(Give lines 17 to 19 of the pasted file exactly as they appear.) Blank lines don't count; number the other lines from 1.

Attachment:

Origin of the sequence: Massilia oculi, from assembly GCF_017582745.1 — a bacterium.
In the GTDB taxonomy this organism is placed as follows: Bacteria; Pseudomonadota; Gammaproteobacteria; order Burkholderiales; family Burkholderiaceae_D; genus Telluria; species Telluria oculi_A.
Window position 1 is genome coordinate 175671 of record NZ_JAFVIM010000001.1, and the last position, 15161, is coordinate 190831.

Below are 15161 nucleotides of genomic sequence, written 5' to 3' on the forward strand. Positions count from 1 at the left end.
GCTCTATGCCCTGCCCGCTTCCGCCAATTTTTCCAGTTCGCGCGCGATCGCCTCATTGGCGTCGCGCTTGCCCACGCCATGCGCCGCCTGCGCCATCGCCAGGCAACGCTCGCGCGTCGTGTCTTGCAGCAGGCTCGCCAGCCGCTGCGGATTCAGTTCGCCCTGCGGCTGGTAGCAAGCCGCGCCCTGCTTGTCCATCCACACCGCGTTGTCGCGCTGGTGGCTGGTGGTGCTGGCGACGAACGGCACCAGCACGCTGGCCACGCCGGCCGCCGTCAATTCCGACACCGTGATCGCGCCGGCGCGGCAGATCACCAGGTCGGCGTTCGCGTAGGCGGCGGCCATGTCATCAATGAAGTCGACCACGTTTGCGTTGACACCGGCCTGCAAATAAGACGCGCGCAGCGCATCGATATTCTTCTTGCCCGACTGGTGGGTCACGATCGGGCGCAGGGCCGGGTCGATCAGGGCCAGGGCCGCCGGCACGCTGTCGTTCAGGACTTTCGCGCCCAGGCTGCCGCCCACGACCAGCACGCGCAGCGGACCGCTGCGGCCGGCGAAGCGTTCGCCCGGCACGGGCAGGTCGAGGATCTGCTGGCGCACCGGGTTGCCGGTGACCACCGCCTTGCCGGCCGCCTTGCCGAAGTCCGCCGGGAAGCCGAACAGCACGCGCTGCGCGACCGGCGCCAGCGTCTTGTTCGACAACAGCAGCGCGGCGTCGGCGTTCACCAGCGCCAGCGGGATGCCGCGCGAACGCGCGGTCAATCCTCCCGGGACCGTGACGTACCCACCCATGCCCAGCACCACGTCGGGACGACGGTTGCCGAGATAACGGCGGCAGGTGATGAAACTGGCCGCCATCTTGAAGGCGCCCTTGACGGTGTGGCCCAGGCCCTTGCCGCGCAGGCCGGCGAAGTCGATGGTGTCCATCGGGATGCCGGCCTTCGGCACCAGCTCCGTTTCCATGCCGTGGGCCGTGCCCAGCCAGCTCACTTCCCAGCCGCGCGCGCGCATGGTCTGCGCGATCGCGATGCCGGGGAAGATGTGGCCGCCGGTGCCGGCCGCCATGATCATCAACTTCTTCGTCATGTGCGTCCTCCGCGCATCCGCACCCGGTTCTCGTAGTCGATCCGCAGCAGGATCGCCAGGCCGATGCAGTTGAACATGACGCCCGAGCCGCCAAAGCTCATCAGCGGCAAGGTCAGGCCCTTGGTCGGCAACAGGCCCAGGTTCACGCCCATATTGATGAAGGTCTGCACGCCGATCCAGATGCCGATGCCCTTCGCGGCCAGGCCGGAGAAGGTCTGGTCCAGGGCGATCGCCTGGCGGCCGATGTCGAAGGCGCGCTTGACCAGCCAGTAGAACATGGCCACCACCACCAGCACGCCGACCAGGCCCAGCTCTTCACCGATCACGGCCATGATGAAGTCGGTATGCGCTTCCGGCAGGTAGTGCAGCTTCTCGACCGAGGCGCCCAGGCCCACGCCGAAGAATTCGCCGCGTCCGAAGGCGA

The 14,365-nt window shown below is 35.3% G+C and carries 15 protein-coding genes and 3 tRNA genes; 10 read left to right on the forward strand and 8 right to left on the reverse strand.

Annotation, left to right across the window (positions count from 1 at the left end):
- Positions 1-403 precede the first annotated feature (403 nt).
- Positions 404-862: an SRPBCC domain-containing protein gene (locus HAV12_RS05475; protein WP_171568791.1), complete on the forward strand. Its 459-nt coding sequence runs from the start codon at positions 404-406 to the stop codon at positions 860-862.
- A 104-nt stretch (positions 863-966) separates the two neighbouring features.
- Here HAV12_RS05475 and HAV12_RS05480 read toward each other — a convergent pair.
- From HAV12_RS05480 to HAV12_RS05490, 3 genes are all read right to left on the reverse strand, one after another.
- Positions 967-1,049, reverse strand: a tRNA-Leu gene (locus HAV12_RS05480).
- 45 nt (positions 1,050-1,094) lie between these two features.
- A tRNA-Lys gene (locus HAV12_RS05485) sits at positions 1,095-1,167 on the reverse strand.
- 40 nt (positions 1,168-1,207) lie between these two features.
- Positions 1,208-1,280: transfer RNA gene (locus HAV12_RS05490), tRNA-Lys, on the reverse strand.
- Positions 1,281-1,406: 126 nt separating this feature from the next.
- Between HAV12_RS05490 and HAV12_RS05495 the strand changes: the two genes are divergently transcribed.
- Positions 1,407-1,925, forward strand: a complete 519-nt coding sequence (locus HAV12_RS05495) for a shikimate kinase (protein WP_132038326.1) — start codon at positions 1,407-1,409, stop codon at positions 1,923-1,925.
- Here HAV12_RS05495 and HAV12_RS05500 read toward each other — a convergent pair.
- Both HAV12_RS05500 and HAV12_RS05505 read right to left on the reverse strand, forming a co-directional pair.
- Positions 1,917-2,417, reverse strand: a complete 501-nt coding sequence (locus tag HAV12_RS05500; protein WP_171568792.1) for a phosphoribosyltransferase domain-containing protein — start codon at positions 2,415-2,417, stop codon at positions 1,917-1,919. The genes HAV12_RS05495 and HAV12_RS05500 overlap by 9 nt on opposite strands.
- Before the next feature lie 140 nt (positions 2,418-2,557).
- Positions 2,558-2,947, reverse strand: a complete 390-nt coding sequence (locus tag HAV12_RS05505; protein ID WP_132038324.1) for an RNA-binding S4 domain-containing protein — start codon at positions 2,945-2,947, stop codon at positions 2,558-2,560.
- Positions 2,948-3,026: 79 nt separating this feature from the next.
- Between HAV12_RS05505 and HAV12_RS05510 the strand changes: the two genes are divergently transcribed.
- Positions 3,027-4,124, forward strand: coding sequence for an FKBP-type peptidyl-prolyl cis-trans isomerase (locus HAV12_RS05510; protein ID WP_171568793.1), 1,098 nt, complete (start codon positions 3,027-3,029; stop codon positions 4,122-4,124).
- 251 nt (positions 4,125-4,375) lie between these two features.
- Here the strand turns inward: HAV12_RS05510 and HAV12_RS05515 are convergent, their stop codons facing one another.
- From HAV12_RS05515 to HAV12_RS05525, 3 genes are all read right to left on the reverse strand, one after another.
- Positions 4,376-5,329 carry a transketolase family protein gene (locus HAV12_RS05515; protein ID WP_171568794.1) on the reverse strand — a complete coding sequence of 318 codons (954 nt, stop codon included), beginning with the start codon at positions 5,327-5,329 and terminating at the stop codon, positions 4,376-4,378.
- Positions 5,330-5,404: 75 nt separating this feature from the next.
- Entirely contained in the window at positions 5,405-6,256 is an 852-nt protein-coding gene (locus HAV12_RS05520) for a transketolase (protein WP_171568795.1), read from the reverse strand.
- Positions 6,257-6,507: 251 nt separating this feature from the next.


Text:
- Positions 1,208-1,280: transfer RNA gene (locus HAV12_RS05490), tRNA-Lys, on the reverse strand.
- Positions 1,281-1,406: 126 nt separating this feature from the next.
- Between HAV12_RS05490 and HAV12_RS05495 the strand changes: the two genes are divergently transcribed.